Talapoins

You are probably wondering what the Talapoins are, but they are one of the exceptional primate species found within the Central African region. These are the two species of old World Monkeys that are categorized within the Miopithecus genus. They include the Angolan Talapoins and Gabon Talapoins with their ranges stretching from Cameroon and the Democratic Republic of Congo to areas of Angola.

They reach sexual maturity at 5 years old and their gestation period of the Talapoins is 160 days whereby one single offspring is born and their breeding peak is from November to March. They are usually born weighing 200 grams (which is quarter the weight of their mothers). By the time their young ones make 6 weeks of age, they begin to eat solid food and start moving independently at around 3 months old.

Their monkeys measure about 32 to 45 centimeters long and weigh around 1.3 kilograms and 0.8 kilograms for males and females respectively, thus making them the smallest of the Old World Monkeys. They are remarkably characterized by the grey-green fur on top and white color on their underside, thus resembling the cunning vervet monkeys.

These primates are generally omnivorous with their diet mainly comprising of aquatic plants, fruits, insects, seeds, flowers, small birds, shellfish, small vertebrates as well as bird eggs. These primates usually disperse seeds of fruits they feed on thus controlling population of insects.

Their heads are round and short-snouted with hairless faces. These monkeys are arboreal and diurnal, preferring to live within the rainforests and mangroves close to water sources. Not only that, they are commonly spotted within open fields and surprisingly don’t get disrupted by the presence of humans.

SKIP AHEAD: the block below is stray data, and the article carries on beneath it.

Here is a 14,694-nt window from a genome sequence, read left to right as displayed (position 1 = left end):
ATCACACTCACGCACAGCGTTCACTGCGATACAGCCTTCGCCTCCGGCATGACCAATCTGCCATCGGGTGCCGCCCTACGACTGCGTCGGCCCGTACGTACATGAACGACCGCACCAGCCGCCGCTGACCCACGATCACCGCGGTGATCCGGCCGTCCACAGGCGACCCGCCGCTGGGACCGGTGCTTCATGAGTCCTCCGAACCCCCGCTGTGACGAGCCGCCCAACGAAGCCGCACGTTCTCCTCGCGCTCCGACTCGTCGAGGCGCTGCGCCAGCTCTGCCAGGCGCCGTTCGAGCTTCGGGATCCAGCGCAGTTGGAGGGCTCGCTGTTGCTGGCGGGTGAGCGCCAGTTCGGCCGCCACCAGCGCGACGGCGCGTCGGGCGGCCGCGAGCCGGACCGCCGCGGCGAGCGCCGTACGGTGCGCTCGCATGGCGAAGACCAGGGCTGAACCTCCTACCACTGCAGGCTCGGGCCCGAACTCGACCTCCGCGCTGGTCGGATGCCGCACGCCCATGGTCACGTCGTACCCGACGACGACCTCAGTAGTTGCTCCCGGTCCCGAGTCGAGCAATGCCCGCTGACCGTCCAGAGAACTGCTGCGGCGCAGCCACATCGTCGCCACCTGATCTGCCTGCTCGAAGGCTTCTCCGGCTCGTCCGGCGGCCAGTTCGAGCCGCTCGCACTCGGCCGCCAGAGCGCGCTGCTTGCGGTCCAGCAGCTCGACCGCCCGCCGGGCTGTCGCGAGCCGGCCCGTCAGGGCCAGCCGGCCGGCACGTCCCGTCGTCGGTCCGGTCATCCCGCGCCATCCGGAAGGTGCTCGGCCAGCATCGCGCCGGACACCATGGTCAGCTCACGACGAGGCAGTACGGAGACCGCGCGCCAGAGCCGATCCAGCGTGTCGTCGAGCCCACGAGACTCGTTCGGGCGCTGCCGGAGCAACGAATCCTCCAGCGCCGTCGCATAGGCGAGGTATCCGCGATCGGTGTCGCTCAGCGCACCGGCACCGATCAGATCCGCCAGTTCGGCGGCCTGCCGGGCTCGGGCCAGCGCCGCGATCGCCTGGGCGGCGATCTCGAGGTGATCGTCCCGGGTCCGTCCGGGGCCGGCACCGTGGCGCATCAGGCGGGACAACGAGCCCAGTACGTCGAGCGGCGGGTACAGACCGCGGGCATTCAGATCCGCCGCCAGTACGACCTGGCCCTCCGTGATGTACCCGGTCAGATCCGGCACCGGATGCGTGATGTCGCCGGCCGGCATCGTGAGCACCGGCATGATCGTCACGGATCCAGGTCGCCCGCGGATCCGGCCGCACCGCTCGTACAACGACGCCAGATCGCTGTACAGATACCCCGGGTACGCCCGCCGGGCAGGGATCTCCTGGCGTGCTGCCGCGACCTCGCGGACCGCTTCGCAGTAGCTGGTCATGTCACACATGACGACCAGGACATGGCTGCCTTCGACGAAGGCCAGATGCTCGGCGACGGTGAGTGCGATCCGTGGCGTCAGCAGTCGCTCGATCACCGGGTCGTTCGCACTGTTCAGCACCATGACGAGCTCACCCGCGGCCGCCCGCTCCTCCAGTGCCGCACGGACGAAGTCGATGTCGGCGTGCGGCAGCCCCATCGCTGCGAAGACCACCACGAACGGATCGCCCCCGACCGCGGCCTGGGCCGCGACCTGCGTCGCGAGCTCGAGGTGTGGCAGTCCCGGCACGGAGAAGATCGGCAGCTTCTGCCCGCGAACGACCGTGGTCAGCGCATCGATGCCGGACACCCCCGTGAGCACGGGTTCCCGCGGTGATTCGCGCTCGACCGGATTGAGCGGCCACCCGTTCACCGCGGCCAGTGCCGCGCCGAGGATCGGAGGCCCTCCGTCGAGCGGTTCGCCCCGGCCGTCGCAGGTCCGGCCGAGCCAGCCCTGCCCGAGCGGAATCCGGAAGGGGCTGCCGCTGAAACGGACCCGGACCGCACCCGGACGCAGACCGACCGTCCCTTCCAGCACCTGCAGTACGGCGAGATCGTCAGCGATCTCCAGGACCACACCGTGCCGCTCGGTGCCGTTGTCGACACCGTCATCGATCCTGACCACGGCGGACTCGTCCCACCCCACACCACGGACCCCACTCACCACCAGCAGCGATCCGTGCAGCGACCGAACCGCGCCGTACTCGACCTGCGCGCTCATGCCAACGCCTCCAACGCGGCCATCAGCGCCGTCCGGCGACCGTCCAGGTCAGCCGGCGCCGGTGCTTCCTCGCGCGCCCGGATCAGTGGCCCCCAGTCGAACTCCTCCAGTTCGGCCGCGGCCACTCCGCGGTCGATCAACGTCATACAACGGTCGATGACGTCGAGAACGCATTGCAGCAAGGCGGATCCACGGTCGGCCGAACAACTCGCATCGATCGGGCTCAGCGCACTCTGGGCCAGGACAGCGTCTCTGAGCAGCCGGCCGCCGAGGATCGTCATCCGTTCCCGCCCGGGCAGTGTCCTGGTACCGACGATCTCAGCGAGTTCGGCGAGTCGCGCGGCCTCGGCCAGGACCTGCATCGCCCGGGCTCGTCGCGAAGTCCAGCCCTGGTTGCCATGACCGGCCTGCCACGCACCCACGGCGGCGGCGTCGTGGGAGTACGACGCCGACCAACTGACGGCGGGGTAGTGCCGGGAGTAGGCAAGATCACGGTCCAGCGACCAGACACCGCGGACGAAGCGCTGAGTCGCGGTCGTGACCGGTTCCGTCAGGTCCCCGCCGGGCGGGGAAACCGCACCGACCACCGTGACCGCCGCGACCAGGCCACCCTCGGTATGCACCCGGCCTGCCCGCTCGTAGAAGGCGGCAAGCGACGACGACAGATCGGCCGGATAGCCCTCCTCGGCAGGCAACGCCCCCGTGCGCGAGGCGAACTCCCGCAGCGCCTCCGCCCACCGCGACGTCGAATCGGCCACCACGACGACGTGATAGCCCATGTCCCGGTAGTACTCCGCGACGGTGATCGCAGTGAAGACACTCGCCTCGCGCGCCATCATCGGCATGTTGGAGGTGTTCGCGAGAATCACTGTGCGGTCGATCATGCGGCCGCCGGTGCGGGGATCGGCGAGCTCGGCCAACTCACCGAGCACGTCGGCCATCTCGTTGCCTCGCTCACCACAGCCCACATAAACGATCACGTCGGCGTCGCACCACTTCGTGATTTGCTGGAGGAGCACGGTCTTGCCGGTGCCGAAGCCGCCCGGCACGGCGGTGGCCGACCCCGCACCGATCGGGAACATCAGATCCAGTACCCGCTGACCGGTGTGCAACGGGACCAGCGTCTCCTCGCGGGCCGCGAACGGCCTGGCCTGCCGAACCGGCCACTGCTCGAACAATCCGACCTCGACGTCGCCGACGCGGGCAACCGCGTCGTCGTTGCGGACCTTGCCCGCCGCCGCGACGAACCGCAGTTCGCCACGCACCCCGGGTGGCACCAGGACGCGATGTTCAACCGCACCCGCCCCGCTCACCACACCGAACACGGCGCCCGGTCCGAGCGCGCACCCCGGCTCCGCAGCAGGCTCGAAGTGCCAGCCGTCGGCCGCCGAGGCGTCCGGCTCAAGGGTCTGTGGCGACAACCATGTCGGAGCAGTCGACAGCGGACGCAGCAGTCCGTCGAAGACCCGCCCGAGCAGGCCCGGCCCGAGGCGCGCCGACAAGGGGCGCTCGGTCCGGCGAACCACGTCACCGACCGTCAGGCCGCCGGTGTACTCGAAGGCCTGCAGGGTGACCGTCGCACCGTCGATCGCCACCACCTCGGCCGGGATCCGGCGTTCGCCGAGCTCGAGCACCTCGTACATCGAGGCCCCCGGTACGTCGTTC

Their lifespan is 28 years in captivity but their life expectancy in the wild is still unknown much as it is of course lower than it is in captivity. They are currently not threatened thus the reason for their relatively higher populations.

Just like the Allen’s swamp monkeys, the Talapoins can swim as well and search for food within the water. They live in large groups comprising of 60 to 100 members. They usually gather at night in trees near water and divide into smaller sub-groups during day time so as to spread easily to find food. These groups are usually made up of a number of matured males, several females as well as their offspring. Contrary to the other closely related guenons, the Talapoins are not territorial in nature but juveniles enjoy playing so much. Nonetheless, the adults also relish playing inform of wrestling (which involves grappling and grabbing) as well as play face and running fast while chasing one another.

Talapoins use both vocal and visual signals including facial expressions and body postures for communication with con-specifics in addition to tactile communications that also play a role in creating and maintaining social bonds through grooming. Some of them use chemical communication methods during reproduction.

Their natural enemies or predators are raptors, golden monkeys, big snakes, leopards, lions and Nile monitor lizards. However, they are also hunted by humans for bush meat.